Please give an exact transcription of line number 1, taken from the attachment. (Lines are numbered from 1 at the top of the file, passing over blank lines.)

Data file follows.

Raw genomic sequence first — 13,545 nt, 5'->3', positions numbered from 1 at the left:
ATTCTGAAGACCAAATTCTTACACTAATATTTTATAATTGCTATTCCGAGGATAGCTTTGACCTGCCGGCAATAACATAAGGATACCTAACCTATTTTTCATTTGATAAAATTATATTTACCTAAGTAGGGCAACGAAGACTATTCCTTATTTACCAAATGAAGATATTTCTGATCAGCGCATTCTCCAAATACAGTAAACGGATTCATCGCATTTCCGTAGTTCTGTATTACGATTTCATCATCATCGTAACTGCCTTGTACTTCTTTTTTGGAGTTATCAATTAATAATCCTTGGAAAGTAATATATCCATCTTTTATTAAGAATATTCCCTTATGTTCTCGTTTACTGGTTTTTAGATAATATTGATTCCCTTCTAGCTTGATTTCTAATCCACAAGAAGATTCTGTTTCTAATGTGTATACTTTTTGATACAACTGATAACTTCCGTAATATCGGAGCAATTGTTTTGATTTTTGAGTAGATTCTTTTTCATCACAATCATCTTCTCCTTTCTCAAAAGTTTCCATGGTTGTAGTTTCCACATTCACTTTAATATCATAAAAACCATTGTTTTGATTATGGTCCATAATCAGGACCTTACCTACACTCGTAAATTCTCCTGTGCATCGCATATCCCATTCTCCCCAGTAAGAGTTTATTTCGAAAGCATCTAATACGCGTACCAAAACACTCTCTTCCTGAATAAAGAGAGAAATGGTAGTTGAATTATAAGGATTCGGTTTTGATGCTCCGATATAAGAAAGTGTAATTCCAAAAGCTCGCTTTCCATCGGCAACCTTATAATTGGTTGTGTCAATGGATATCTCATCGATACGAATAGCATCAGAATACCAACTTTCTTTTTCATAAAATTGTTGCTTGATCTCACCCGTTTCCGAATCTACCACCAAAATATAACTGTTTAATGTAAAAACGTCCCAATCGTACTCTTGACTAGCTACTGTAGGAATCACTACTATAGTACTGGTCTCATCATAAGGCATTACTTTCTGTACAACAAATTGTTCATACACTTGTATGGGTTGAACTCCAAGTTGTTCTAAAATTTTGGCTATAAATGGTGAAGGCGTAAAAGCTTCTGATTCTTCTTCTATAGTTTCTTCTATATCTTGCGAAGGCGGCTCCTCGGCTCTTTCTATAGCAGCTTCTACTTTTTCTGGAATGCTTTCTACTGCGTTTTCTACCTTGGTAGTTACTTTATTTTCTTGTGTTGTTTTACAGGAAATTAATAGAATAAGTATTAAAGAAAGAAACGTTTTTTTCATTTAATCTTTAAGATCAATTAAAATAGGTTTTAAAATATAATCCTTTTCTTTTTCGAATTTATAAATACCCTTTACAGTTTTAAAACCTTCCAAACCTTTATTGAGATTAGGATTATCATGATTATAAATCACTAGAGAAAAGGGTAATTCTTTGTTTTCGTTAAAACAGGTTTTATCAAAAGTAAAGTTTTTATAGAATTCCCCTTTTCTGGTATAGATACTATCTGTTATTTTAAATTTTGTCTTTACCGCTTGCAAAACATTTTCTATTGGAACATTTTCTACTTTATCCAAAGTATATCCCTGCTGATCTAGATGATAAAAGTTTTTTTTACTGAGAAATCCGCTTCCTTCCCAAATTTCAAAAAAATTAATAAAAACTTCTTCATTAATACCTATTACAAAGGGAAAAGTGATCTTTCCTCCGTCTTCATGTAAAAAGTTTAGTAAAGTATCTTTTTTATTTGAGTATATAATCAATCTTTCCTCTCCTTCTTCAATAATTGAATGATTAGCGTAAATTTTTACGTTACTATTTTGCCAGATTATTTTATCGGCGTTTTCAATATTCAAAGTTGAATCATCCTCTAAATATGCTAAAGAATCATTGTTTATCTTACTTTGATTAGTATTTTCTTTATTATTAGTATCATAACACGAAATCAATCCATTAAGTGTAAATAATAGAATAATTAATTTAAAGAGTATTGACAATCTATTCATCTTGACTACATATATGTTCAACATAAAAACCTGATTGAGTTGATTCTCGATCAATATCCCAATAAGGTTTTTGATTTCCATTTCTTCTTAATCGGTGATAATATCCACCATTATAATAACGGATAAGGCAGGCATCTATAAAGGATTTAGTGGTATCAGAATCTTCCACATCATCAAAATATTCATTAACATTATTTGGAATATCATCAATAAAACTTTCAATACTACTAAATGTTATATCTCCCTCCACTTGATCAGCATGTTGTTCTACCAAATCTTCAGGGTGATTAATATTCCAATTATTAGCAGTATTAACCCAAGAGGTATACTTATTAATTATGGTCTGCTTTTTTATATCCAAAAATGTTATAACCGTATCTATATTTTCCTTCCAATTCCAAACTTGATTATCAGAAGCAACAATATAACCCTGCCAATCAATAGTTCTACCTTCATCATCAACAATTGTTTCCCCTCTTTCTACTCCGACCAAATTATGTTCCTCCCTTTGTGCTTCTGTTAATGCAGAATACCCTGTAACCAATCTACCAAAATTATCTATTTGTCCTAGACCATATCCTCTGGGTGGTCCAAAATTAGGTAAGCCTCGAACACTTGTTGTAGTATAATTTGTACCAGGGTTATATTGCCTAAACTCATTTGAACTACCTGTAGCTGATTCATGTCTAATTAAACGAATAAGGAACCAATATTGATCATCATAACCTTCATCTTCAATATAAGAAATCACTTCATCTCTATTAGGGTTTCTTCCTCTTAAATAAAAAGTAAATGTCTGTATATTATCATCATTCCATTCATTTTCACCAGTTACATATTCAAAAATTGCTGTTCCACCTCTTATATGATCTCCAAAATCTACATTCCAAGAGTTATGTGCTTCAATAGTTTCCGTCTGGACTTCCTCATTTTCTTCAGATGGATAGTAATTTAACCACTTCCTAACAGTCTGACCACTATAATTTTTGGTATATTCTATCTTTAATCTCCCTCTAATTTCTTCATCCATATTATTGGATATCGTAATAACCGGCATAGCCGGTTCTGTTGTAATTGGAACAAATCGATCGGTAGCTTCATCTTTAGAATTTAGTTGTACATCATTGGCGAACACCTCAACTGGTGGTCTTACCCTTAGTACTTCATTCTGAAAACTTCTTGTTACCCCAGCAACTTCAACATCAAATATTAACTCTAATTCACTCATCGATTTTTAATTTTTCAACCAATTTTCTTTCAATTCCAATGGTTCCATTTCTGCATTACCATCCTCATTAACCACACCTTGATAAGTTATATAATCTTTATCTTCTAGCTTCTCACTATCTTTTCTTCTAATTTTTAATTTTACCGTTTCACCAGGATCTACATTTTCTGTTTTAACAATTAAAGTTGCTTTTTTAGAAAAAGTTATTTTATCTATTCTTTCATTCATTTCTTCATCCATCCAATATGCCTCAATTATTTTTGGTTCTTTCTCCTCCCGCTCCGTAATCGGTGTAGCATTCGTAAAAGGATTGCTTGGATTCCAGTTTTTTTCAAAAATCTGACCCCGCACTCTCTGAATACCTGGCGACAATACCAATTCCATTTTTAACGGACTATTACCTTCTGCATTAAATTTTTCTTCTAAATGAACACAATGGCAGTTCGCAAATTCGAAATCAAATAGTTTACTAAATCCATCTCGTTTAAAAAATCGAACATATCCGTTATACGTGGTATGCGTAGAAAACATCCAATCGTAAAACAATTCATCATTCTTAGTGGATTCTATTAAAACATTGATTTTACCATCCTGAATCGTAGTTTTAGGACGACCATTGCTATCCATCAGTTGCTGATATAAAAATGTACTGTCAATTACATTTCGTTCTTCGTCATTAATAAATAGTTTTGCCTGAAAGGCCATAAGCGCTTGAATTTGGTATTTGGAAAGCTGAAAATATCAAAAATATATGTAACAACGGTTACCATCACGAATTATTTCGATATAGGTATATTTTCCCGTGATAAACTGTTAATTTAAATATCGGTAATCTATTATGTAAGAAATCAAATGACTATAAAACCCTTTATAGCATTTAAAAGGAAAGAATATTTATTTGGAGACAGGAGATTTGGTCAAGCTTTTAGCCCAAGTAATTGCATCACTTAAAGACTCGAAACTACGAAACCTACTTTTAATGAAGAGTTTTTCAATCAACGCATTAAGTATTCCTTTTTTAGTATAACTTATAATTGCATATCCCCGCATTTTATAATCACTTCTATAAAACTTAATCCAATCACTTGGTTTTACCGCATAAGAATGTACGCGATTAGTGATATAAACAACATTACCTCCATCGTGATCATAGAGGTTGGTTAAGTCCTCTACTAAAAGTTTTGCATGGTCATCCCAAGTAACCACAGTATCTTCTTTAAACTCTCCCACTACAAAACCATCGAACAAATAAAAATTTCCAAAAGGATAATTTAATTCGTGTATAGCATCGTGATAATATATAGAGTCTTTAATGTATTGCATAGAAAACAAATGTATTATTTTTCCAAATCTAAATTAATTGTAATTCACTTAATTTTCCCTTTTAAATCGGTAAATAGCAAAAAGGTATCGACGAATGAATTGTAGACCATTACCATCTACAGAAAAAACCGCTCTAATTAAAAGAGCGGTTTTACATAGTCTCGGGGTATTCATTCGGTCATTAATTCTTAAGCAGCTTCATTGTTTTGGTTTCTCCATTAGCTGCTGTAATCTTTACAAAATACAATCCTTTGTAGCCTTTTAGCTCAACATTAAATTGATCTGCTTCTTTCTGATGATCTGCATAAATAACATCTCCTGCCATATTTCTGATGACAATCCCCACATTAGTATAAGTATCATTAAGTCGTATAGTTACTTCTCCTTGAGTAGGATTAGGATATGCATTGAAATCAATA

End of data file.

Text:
Raw genomic sequence first — 13,545 nt, 5'->3', positions numbered from 1 at the left: